Biggin Hill: implications of the Covers Farm infill

Approximately half of the 42,000 Covers Farm lorry loads would come through Keston and Biggin Hill.

Traffic impact

There could be 100 additional eight-wheeler trucks generated by Covers Farm and passing along the A233 – four times the daily average counted by DEFRA in 2017 (from 29 to 129). This would be in addition to the traffic generated by development at Biggin Hill Airport.

Road safety

Biggin HIll is evidently a built-up, busy area with residential, commercial and industrial premises and two major schools. There is already a high incidence of traffic accidents on the A233 through the community. http://www.crashmap.co.uk reports 20 accidents over the past 10 years in which a pedestrian was injured.

One of the busy areas is the vicinity of Charles Darwin School in Jail Lane, where children approach from housing estates on the other side of the A233 or alight at bus-stops and cross over this road. A recent pedestrian survey of the morning school run showed that approximately 160 children cross the road at the Jail Lane junction. http://www.crashmap.co.uk reports a recent accident here involving a school child. What’s more, there are many pupils who cross the A233 further along in the centre of Biggin Hill.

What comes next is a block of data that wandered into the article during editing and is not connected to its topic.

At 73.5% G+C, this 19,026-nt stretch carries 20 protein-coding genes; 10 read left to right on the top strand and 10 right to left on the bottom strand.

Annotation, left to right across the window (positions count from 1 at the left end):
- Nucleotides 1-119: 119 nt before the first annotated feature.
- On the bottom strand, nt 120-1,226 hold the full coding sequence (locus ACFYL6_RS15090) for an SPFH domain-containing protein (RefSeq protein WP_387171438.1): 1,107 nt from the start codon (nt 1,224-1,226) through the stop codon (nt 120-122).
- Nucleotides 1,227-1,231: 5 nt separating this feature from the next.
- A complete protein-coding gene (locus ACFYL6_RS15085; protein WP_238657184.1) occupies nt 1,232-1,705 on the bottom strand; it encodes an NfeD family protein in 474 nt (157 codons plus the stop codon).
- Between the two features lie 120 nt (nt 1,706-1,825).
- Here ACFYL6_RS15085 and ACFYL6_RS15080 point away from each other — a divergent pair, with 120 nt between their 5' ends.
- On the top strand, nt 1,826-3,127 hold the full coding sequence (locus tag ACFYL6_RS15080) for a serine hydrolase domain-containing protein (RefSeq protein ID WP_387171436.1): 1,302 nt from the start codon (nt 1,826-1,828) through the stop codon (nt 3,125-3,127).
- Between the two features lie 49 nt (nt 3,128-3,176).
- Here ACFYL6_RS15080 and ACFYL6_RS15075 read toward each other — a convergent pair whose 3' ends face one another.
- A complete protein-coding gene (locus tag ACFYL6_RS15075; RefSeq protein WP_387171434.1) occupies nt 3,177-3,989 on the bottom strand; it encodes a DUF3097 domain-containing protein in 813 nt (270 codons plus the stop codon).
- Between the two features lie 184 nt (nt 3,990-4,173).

This is of particular concern because RPS Traffic Consultants commissioned by Westerham Town Council gave the view that the Covers Farm eight-wheeler trucks would be bunched in the morning peak hour.

A traffic survey of the evening Charles Darwin school run showed that approximately 445 vehicles negotiate the Jail Lane junction. Many cars exit the junction with an obscured view of oncoming traffic.

The Government guidance on planning decisions, the National Planning Policy Framework (revised 2021) says in Paragraph 111:

‘Development should only be prevented or refused if there would be an unacceptable impact on highway safety, or the residual cumulative effect on the road network would be severe.

In 2017 the Better Transport campaign group conducted a survey of fatality rates involving large lorries as compared to accidents involving other vehicles. You can read their findings here.

Air quality

Biggin Hill is soon to become a London Borough of Bromley Air Quality Monitoring Area, an initiative generated by the extensive development at the Airport. The 100 or so additional eight-wheeler trucks will only serve to worsen air pollution.

The Covers Farm application has rejected the possibility of routing the trucks in from the west, via Junction 6 of the M25. The applicant has chosen a contractor that will supply waste from south and south-east London, so residents of north Westerham, Biggin Hill, Brasted and Sundridge are expected to endure the high volume of tipper trucks as a result of this choice. With a different choice of sources THE LORRIES COULD HAVE COME FROM THE WEST to the existing quarry entrance on the A25.

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